China’s bitcoin miners can no longer pay electricity bills
The Chinese government’s ongoing aggressive behavior towards the Chinese crypto industry has resulted in Bitcoin miners now facing difficulties paying their electricity bills.
According to a tweet published on November 16, 2020, 74 percent of surveyed Chinese miners are currently having trouble paying their electricity bills. The background to this problem is that the Chinese government has been cracking down on the exchange of crypto and fiat currencies for a long time.
In 2020, the government called for vehement action against money laundering and other illegal activities. This particularly applies to activities related to cryptocurrencies. However, like everyone else, miners need access to the yuan to pay their bills and other operational expenses. The fact that this access is difficult for them poses great problems. In addition to problems with seasonal floods, they now also have to struggle with the COVID-19 pandemic, which creates further obstacles, such as delivery bottlenecks.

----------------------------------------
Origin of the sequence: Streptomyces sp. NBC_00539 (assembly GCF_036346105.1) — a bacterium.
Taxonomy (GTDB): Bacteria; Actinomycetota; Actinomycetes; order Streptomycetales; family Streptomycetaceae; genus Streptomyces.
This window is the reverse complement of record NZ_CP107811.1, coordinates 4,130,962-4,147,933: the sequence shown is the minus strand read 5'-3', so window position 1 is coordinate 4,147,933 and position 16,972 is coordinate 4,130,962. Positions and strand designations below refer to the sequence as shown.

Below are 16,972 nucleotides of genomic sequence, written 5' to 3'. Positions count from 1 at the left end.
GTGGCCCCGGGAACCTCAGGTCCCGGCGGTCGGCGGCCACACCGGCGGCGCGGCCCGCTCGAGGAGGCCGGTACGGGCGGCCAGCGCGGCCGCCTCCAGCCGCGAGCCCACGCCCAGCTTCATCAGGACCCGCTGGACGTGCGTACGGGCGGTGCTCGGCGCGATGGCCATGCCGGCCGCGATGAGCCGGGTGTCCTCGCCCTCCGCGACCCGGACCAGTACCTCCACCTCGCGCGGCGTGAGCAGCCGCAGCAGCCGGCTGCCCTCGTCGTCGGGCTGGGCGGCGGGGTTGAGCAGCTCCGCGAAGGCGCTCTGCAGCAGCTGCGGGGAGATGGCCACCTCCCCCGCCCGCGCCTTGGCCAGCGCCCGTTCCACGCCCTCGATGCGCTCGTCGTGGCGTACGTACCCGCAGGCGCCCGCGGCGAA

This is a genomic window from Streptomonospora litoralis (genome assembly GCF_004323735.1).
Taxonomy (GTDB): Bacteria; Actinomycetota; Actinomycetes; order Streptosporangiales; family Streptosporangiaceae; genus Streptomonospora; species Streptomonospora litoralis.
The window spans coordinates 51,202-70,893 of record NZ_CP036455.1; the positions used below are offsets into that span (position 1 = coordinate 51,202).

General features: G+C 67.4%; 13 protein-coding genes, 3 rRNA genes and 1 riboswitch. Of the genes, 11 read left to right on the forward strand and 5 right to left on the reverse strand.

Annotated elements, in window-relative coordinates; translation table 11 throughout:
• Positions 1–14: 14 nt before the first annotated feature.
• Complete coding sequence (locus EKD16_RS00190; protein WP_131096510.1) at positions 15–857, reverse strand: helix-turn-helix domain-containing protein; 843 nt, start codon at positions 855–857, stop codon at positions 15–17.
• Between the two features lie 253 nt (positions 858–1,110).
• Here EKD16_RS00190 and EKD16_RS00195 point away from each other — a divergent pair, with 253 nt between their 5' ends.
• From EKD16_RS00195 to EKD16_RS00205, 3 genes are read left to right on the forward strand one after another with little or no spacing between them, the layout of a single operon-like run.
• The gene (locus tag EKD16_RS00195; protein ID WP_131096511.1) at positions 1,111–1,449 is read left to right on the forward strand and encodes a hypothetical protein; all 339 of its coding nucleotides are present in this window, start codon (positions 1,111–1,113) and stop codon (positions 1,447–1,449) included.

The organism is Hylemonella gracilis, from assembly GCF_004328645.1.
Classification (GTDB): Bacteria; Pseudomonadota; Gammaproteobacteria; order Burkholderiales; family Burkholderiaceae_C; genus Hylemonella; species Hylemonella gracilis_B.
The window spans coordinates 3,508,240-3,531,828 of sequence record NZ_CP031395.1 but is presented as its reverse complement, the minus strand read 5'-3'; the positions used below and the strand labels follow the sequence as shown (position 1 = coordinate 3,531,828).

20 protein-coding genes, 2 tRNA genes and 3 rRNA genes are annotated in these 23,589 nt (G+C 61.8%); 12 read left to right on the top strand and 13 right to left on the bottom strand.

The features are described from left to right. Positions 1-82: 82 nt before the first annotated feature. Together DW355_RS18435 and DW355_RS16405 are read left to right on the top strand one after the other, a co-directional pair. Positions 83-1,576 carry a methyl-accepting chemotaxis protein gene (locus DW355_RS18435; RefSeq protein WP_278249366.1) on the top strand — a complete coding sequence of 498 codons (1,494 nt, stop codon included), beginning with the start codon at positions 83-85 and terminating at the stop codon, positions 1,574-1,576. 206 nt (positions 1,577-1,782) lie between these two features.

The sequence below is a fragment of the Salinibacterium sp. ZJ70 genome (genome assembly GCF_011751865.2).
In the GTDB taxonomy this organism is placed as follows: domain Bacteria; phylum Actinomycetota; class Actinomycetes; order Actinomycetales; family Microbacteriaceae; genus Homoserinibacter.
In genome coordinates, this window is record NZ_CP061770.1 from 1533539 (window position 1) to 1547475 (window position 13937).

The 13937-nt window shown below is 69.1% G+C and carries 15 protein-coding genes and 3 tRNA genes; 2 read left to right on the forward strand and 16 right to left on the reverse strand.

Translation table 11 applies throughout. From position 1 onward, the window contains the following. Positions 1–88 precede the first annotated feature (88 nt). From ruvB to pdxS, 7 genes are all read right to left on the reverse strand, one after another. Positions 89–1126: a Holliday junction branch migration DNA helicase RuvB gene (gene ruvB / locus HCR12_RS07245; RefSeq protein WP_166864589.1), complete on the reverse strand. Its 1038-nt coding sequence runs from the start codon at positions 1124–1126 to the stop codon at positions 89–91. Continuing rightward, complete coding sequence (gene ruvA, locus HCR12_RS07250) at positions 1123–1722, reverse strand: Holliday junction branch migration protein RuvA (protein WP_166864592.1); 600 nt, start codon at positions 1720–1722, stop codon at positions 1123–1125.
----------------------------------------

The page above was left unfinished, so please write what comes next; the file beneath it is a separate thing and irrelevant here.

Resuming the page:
After the Bitcoin halving in May, Coinbase Rewards fell by half compared to the last four years, the name suggests it. As a result, the miners now want to achieve greater efficiency to compensate for the low income.
Will Chinese miners look for new areas in the future?
In recent years, China has always been the leading country in terms of Bitcoin hash rate. Around 65 percent of the total computing power fed into the Bitcoin network comes from the Middle Kingdom. With just under 7 percent, the USA is already far behind in second place. But this distribution could now shift in the future due to the restrictions.
The Chinese miners could migrate to areas with cheaper electricity prices and better climatic conditions. A conceivable alternative to China for the miners would be the region around Russia and Kazakhstan. Kazakhstan in particular could develop into a new mining hub. In early September, the Ministry of Digital Development announced that it would invest $ 700 million in the blockchain sector over the next three years. 13 mining farms are already in operation and four more are in the planning stage. Kazakhstan is already in fourth place in the global hash rate ranking with a share of over 6 percent. The country could take on more and more shares through the new crypto offensive.
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